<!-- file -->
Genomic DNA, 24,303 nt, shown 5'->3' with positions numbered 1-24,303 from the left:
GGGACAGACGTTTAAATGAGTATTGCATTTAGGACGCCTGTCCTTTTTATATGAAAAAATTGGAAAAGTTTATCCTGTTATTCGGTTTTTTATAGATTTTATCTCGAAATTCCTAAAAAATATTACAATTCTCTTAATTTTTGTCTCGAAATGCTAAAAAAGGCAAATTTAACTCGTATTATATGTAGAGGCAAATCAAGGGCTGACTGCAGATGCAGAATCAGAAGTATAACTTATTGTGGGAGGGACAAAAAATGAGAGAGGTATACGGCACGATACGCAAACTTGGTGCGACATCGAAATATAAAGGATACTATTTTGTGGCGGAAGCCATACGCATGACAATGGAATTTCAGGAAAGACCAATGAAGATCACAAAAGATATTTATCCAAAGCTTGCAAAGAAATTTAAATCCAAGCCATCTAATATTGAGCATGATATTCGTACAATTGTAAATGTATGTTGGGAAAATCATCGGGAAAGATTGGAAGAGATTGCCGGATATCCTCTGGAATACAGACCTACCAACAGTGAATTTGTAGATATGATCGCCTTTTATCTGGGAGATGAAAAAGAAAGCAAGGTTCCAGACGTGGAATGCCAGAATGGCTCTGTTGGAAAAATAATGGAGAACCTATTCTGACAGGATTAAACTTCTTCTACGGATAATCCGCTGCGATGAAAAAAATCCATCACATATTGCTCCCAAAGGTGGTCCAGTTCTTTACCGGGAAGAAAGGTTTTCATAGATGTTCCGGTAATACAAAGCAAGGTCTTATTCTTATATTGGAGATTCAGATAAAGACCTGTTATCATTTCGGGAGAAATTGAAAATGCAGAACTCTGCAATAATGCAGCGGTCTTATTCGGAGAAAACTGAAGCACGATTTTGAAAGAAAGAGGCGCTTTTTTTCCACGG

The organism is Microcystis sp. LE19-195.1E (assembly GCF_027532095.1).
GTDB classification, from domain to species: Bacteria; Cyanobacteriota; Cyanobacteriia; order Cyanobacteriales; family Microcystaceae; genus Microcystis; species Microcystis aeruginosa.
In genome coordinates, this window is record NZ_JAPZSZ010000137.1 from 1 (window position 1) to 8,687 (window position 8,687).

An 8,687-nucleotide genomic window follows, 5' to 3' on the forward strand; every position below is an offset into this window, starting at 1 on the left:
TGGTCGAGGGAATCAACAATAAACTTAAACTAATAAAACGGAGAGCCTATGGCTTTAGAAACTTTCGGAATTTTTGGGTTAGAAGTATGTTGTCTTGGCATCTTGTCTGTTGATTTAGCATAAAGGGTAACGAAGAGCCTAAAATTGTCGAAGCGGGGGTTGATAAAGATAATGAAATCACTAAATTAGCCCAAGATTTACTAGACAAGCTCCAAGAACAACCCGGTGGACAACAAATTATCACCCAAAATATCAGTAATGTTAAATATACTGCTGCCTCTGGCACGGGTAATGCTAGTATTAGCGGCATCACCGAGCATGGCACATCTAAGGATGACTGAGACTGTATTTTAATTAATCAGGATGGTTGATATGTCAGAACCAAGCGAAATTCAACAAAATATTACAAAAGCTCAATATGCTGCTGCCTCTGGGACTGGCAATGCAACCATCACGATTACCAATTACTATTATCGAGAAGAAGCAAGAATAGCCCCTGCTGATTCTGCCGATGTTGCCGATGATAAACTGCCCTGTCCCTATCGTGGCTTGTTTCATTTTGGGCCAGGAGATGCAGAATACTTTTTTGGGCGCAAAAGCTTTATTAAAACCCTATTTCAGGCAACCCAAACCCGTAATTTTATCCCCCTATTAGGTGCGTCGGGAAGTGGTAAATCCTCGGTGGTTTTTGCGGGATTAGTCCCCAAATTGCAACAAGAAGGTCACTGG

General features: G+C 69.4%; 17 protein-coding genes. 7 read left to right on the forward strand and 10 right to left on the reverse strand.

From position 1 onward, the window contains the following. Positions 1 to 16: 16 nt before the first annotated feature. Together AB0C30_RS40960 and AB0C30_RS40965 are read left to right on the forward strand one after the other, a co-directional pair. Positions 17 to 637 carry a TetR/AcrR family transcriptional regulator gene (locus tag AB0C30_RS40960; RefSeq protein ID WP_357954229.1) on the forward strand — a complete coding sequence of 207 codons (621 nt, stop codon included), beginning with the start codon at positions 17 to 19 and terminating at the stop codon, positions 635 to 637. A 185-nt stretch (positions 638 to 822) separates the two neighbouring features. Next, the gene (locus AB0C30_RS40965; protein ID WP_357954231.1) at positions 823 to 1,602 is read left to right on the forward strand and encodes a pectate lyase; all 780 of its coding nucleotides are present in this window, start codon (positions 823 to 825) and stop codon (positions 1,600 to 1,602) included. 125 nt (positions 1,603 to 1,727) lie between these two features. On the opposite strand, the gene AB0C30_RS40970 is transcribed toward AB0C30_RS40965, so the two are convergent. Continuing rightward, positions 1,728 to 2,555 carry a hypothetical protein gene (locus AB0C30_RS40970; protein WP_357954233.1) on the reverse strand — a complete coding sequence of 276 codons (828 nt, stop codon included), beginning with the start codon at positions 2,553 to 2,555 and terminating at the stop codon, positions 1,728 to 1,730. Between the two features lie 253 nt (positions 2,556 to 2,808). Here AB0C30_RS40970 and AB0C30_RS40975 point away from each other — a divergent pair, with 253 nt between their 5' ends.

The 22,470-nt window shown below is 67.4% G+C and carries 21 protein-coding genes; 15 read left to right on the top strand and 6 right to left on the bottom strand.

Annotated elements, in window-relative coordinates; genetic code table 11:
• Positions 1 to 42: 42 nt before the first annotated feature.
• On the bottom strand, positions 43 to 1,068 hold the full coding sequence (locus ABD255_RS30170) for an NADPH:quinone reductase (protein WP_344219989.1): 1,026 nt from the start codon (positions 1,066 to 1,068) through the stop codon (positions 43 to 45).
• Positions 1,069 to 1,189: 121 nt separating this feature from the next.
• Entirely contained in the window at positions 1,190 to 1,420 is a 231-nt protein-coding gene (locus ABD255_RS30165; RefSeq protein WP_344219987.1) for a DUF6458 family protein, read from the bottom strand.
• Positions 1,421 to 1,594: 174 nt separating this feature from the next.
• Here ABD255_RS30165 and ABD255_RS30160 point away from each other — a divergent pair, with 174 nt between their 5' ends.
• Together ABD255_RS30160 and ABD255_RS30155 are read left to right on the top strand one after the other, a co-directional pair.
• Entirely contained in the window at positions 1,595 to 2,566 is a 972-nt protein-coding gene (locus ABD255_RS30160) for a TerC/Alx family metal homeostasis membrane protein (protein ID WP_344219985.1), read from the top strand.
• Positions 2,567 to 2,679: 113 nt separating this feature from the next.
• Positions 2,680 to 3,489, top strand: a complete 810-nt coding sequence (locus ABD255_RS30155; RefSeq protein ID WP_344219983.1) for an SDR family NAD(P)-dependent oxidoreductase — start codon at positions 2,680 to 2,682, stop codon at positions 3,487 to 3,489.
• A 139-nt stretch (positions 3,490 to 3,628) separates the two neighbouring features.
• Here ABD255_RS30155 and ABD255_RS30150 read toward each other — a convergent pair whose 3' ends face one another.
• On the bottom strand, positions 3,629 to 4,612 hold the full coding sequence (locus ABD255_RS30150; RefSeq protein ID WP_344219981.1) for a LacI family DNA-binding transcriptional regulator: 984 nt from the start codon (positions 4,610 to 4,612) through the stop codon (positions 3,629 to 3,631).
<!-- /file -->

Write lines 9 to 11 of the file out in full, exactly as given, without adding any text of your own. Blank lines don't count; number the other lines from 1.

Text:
From position 1 onward, the window contains the following. Positions 1 to 16: 16 nt before the first annotated feature. Together AB0C30_RS40960 and AB0C30_RS40965 are read left to right on the forward strand one after the other, a co-directional pair. Positions 17 to 637 carry a TetR/AcrR family transcriptional regulator gene (locus tag AB0C30_RS40960; RefSeq protein ID WP_357954229.1) on the forward strand — a complete coding sequence of 207 codons (621 nt, stop codon included), beginning with the start codon at positions 17 to 19 and terminating at the stop codon, positions 635 to 637. A 185-nt stretch (positions 638 to 822) separates the two neighbouring features. Next, the gene (locus AB0C30_RS40965; protein ID WP_357954231.1) at positions 823 to 1,602 is read left to right on the forward strand and encodes a pectate lyase; all 780 of its coding nucleotides are present in this window, start codon (positions 823 to 825) and stop codon (positions 1,600 to 1,602) included. 125 nt (positions 1,603 to 1,727) lie between these two features. On the opposite strand, the gene AB0C30_RS40970 is transcribed toward AB0C30_RS40965, so the two are convergent. Continuing rightward, positions 1,728 to 2,555 carry a hypothetical protein gene (locus AB0C30_RS40970; protein WP_357954233.1) on the reverse strand — a complete coding sequence of 276 codons (828 nt, stop codon included), beginning with the start codon at positions 2,553 to 2,555 and terminating at the stop codon, positions 1,728 to 1,730. Between the two features lie 253 nt (positions 2,556 to 2,808). Here AB0C30_RS40970 and AB0C30_RS40975 point away from each other — a divergent pair, with 253 nt between their 5' ends.

The 22,470-nt window shown below is 67.4% G+C and carries 21 protein-coding genes; 15 read left to right on the top strand and 6 right to left on the bottom strand.

Annotated elements, in window-relative coordinates; genetic code table 11: